CLEVELAND - Convicted felon Jimmy Dimora has appealed his case, and he has a new attorney.
Court documents filed Monday morning show the appeal to the U.S. Court of Appeals for the Sixth Circuit list Christian Grostic of Kushner & Hamed Co. as his new attorney.
Dimora was convicted by a federal jury on dozens of corruption-related charges, and was represented by William Whitaker, and his daughter Andrea Whitaker.
It is typical to get a new attorney for an appeal.
The Kushner & Hamed website bio on Grostic states he practices civil and white-collar criminal litigation, and is a former trial attorney with the U.S. Department of Justice.
Before that, he was a law clerk to Judge Karen Nelson Moore of the U.S. Court of Appeals for the Sixth Circuit.
The firm's website also states Grostic is the author of law review articles, including, "Evolving Objective Standards: A Developmental Approach to Constitutional Review of Morals Legislation." (The 2006 article is viewable here: bit.ly/Ny1CZt .)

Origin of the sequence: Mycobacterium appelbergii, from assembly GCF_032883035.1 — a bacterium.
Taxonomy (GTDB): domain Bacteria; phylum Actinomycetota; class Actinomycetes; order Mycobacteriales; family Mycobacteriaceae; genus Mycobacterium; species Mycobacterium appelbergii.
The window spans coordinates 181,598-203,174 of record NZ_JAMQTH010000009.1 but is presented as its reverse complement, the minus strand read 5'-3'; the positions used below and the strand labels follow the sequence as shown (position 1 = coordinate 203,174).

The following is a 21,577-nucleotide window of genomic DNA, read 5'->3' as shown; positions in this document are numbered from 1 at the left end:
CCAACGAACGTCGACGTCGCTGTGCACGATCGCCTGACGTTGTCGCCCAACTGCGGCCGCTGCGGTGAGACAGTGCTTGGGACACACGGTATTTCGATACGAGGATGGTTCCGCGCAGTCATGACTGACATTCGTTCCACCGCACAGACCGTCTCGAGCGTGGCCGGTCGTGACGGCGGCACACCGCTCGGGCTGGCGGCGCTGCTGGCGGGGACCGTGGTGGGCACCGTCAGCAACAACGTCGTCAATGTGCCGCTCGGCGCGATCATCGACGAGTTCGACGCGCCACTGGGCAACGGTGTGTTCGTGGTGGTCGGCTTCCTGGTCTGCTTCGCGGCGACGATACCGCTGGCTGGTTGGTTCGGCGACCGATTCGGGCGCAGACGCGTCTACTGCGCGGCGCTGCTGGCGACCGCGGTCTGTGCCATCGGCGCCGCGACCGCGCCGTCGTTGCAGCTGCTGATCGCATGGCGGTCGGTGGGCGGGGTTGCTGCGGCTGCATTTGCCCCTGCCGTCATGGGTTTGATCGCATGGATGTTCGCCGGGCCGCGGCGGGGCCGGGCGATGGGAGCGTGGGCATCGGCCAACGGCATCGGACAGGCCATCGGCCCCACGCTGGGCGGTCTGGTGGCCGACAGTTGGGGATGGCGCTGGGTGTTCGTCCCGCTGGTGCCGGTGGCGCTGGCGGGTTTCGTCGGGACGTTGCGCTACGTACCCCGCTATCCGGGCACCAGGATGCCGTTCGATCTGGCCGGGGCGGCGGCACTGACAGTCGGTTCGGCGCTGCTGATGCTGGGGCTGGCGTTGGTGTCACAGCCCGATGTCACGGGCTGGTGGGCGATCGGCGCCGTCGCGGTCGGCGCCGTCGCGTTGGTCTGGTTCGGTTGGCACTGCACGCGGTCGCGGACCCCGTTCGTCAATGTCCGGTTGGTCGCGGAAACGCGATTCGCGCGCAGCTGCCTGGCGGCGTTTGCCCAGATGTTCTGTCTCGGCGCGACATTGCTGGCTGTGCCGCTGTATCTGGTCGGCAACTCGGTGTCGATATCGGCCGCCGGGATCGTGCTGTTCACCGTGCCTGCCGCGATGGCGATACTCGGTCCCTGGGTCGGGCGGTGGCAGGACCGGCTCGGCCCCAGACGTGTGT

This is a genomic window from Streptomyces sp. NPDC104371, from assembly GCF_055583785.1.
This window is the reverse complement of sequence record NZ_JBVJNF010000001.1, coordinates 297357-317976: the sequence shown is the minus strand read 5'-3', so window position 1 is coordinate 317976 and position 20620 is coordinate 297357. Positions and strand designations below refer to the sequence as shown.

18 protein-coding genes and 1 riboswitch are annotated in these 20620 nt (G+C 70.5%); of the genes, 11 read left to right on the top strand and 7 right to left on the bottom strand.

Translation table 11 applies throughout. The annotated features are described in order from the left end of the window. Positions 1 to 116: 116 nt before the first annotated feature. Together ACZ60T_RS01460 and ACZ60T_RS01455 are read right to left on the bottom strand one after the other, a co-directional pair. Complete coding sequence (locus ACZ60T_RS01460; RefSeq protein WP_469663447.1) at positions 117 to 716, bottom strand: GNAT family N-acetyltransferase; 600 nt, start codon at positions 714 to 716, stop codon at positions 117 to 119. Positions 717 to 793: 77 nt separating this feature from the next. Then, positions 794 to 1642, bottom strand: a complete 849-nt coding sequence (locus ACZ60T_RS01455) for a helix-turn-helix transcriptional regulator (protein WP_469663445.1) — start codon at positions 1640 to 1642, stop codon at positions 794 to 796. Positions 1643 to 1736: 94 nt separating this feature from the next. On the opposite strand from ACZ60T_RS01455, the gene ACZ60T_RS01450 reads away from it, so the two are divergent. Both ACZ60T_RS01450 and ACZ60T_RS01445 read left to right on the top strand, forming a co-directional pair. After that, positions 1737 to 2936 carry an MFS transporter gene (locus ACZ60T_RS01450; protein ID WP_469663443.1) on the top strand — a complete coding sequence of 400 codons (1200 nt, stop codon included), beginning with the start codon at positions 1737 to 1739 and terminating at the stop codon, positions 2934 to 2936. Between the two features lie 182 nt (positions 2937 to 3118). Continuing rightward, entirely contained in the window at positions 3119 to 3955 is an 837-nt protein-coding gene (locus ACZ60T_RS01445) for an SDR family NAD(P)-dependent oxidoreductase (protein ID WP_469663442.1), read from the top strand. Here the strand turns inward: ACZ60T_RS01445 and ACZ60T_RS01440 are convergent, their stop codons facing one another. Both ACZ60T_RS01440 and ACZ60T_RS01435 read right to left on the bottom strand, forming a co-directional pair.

Dimora was sentenced to 28 years in federal prison. The Whitakers had argued for leniency at his sentencing hearing, citing ongoing health issues.
The former political powerhouse cried in court right before his sentencing as one of his attorneys read several letters written by his family and friends. The letters were another way to ask for leniency.
According to an agreement made with the government, Lori is allowed to stay in the home if Dimora's conviction is overturned on appeal. But if Dimora's conviction is upheld, Lori has six months to sell the home, and leave it.
In the meantime, Dimora's wife is responsible for maintaining the property and making all payments.
Dimora forfeited his half of the home following his conviction. Records show the home is valued at about $430,000. Many improvements and upgrades were made to the home, and the improvements were at the center of the government's case.
The former Cuyahoga County Commissioner has requested to serve his time at the Butner Federal Prison near Durham, North Carolina. It is the largest medical and psychological complex in the federal prison system, and often is described as the system's "crown jewel."
The prison bureau will decide where Dimora is incarcerated.
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